When International Policy Coordination Matters: An Empirical Analysis
The interdependence of national economies implies externalities in policy making, and these externalities lead to inefficient outcomes when policy-making is decentralised and independent. These externalities have been well documented from a theoretical point of view. This paper reports our attempts to discover if and when policy coordination matters. We use the Liverpool World Model, which exhibits strong spillover effects for monetary policy and would therefore, we thought, yield very different results from those of earlier researchers. However, strong spillover effects do not guarantee that cooperative and non cooperative policies will yield very different outcomes: other aspects of the policy game's structure can be equally important. Indeed, we found many plausible situations in which the non-cooperative and cooperative solutions are effectively indistinguishable, given realistic assumptions concerning the precision with which central banks seem to be able to control their money supplies. We also discovered situations in which coordination does make a significant difference, however.
If you experience problems downloading a file, check if you have the proper application to view it first. In case of further problems read the IDEAS help page. Note that these files are not on the IDEAS site. Please be patient as the files may be large.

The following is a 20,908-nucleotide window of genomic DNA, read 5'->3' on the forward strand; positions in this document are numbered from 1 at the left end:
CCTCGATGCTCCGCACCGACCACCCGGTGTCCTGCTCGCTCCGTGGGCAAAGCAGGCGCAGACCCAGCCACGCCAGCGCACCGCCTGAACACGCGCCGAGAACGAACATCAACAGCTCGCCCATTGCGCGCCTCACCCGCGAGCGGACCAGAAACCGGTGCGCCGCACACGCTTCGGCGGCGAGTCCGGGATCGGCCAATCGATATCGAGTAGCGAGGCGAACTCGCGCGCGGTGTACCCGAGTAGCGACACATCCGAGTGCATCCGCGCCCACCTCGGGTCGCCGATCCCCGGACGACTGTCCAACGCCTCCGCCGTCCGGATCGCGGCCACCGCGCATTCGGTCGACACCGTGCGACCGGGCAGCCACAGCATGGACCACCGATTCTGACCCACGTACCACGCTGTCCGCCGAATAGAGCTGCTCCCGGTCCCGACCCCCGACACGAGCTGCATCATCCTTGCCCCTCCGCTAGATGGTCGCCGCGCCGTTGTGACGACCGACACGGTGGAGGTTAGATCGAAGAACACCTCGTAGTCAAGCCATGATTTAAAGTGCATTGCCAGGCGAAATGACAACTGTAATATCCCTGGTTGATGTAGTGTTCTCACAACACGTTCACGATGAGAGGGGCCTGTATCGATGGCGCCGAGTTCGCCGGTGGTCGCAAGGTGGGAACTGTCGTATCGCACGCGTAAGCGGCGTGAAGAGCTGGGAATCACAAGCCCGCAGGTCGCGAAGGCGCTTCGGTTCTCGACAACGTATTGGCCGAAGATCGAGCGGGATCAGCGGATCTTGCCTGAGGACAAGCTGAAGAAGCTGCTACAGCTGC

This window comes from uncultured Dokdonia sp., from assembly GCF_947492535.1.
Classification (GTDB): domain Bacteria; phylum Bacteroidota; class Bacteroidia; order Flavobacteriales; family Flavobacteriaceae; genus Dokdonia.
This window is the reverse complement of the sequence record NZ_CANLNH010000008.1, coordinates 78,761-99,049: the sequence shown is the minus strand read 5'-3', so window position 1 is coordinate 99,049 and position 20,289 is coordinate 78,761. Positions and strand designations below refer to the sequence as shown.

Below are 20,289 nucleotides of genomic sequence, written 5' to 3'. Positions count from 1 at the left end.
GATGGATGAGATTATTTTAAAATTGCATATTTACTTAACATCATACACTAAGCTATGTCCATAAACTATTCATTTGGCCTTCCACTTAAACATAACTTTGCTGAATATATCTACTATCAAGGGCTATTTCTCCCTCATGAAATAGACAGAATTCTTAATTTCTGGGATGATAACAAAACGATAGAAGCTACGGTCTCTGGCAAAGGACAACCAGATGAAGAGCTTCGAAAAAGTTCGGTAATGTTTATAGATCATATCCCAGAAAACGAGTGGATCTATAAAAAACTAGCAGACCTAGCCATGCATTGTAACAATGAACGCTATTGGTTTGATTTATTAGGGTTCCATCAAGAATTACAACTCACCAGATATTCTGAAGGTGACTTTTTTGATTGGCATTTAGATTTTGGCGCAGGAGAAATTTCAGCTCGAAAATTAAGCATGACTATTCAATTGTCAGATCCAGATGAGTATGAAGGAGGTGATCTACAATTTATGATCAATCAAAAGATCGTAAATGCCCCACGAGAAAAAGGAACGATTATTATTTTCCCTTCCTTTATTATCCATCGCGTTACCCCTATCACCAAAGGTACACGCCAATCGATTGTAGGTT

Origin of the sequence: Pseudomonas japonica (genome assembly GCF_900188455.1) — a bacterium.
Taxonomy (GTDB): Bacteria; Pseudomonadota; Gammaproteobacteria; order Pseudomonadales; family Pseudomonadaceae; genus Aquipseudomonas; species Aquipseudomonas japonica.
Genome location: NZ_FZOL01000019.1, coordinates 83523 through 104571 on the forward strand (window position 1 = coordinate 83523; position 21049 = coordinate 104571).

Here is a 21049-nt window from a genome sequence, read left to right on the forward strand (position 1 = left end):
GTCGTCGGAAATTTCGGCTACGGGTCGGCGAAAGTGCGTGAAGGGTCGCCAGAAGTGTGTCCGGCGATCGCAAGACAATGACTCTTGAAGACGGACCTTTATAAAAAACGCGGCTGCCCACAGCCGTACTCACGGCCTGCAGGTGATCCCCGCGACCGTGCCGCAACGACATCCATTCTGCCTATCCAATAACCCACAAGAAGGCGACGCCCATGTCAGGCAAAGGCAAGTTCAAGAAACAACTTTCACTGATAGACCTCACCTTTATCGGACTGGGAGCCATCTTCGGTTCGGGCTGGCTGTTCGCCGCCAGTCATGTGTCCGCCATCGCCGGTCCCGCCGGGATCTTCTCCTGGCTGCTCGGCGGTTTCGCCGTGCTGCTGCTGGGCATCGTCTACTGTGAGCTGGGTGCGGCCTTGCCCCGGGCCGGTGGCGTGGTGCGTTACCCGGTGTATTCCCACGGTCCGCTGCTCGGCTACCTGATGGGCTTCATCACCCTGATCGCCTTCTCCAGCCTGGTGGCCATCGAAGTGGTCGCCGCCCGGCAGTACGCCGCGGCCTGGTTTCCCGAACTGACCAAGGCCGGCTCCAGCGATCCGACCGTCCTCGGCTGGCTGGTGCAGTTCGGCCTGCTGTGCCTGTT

As the access to this document is restricted, you may want to look for a different version under "Related research" (further below) or search for a different version of it.
|Date of creation:||Jul 1986|
|Date of revision:|
|Contact details of provider:|| Postal: |
Phone: 44 - 20 - 7183 8801
Fax: 44 - 20 - 7183 8820
|Order Information:|| Email: |
When requesting a correction, please mention this item's handle: RePEc:cpr:ceprdp:119. See general information about how to correct material in RePEc.
For technical questions regarding this item, or to correct its authors, title, abstract, bibliographic or download information, contact: ()The email address of this maintainer does not seem to be valid anymore. Please ask to update the entry or send us the correct address
If you have authored this item and are not yet registered with RePEc, we encourage you to do it here. This allows to link your profile to this item. It also allows you to accept potential citations to this item that we are uncertain about.
If references are entirely missing, you can add them using this form.
If the full references list an item that is present in RePEc, but the system did not link to it, you can help with this form.
If you know of missing items citing this one, you can help us creating those links by adding the relevant references in the same way as above, for each refering item. If you are a registered author of this item, you may also want to check the "citations" tab in your profile, as there may be some citations waiting for confirmation.
Please note that corrections may take a couple of weeks to filter through the various RePEc services.